A Guide to Arcade Machines

Arcade machines take input from the player and process it through computer and electrical components to generate the game’s output on an electronic monitor or similar display. These machines are typically used in restaurants and bars, but they can also be found in other locations. They provide a lot of fun for players who want to try their luck in the world of video games.

Upright arcade machines

Upright arcade machines are classic piece of gaming equipment that has stood the test of time. These fun-filled games are ideal for any gathering. With the ability to change difficulty levels, these machines are the perfect way to challenge family members and friends. In addition, they are great for bringing life into man caves and gatherings.

Upright arcade machines often feature a steering wheel and throttle pedal to allow players to steer a car or shoot a light gun. They may also be equipped with durable cables. Some upright games also featured a monitor mounted at the bottom of the cabinet instead of the back, where a large CRT monitor would normally protrude. Some even had the option to flip the video output.

Electro-mechanical games

Electro-mechanical (EM) arcade machine games were originally coin-operated games that combined mechanical engineering technology and electrical components to create a thrilling gaming experience. The games featured various components, including electric lights, buzzers, and bells. Sega was one company that introduced many games that used this technology.

These arcade games were the inspiration for modern video arcade games, such as Space Invaders, and were discontinued in the early 1980s. Because of the high cost of maintaining electro-mechanical arcade games, you are unlikely to find them anywhere but museums and historical sites. The majority of electro-mechanical machines were removed from service in the 1980s.

Merchandiser games

Merchandiser games are arcade games that display a variety of merchandise in exchange for coins or tokens. Some of these games involve skill or chance, while others are more straightforward. A common example is the claw crane, which lets the player guide a claw to pick up a prize and drop it into a hole. Prizes can be cheap or high-end depending on the game. Another type of merchandiser is a redemption game, where players redeem tickets for merchandise. This game is also commonly found in arcades.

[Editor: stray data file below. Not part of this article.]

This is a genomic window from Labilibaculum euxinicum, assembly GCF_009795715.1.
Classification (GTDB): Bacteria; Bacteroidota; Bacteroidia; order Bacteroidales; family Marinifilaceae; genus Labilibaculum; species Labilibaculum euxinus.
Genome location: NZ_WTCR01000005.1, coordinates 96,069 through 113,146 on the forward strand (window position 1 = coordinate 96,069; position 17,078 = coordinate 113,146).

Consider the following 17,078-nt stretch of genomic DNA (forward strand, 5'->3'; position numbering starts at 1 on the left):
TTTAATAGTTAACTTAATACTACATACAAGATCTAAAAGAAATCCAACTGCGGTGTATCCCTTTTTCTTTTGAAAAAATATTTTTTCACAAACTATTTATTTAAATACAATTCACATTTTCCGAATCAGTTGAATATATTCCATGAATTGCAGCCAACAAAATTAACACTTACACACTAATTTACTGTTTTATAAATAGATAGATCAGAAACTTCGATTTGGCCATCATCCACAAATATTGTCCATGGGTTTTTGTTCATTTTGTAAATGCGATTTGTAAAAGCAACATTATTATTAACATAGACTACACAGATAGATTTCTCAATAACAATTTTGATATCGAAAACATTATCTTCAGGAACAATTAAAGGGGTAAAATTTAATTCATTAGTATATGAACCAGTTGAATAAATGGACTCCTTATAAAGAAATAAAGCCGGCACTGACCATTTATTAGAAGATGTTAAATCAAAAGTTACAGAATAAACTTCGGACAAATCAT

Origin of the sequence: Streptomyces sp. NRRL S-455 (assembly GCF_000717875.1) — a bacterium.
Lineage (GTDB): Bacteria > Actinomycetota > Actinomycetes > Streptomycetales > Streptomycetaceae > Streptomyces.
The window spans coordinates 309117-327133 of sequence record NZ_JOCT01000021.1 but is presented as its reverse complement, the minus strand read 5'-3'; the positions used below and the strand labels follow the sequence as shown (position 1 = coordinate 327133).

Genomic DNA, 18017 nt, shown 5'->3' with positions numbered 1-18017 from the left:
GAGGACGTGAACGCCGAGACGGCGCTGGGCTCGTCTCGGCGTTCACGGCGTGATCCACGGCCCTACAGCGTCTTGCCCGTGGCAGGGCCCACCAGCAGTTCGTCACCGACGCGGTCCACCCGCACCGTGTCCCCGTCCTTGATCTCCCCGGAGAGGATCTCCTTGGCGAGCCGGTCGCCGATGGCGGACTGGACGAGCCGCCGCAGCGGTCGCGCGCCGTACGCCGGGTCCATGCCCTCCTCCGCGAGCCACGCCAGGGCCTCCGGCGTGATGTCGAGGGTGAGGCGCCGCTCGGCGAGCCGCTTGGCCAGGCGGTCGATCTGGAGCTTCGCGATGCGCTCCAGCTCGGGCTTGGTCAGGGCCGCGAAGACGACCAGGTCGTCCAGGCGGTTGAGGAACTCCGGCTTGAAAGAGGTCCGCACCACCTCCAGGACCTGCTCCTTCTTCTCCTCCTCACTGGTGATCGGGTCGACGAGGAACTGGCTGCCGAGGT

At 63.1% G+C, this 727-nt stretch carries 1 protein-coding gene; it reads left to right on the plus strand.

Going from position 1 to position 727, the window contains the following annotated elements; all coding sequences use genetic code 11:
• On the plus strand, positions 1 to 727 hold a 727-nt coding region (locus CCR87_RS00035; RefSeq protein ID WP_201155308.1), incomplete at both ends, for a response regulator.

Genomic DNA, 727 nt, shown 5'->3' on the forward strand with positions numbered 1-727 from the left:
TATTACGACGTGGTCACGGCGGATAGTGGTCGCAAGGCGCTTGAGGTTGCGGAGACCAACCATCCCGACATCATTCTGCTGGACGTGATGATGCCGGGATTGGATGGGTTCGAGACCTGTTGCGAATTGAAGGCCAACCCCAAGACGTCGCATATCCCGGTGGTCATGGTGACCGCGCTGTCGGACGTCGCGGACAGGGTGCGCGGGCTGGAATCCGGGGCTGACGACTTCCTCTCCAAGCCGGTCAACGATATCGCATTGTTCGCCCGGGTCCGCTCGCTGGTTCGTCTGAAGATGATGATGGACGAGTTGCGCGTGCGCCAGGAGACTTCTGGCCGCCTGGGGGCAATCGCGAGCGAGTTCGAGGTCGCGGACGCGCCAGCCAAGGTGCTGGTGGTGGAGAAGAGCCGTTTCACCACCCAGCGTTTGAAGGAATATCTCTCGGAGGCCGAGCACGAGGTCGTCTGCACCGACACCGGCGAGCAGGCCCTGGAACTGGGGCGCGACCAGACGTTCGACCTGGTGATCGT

Merchandiser games also come in a variety of themes. For example, if your arcade is themed around Star Wars, you can offer prizes related to the movie or its characters. These items can be non-licensed or licensed, which will give your guests more choices when they are playing.

Retrofitting other monitor technologies to emulate vector graphics

Retrofitting other monitor technologies to emulate vector graphics on arcade machines is an alternative way to create a classic video game experience. The Vectrex is a computer monitor that emulates vector graphics in arcade games. Its design is based on a surplus hospital heart rate monitor. Vectrex monitors have an intensity that cannot be replicated elsewhere.

Control panels on arcade machines

The control panel on an arcade machine is where you press the buttons to control the game. It should have several buttons that vary depending on the game. The joysticks are also different. The design of the panel should reflect your play style. The control panel should be large enough for you to see the game and easy to navigate.

Control panels on arcade machines are also made of various materials. Some are plastic, while others are made of metal. Arcade purists often recommend using custom control panels. You can even purchase custom sticks, trackballs, and buttons. You can also buy custom PCB boards. Some companies manufacture these PCB boards, such as Ultimarc.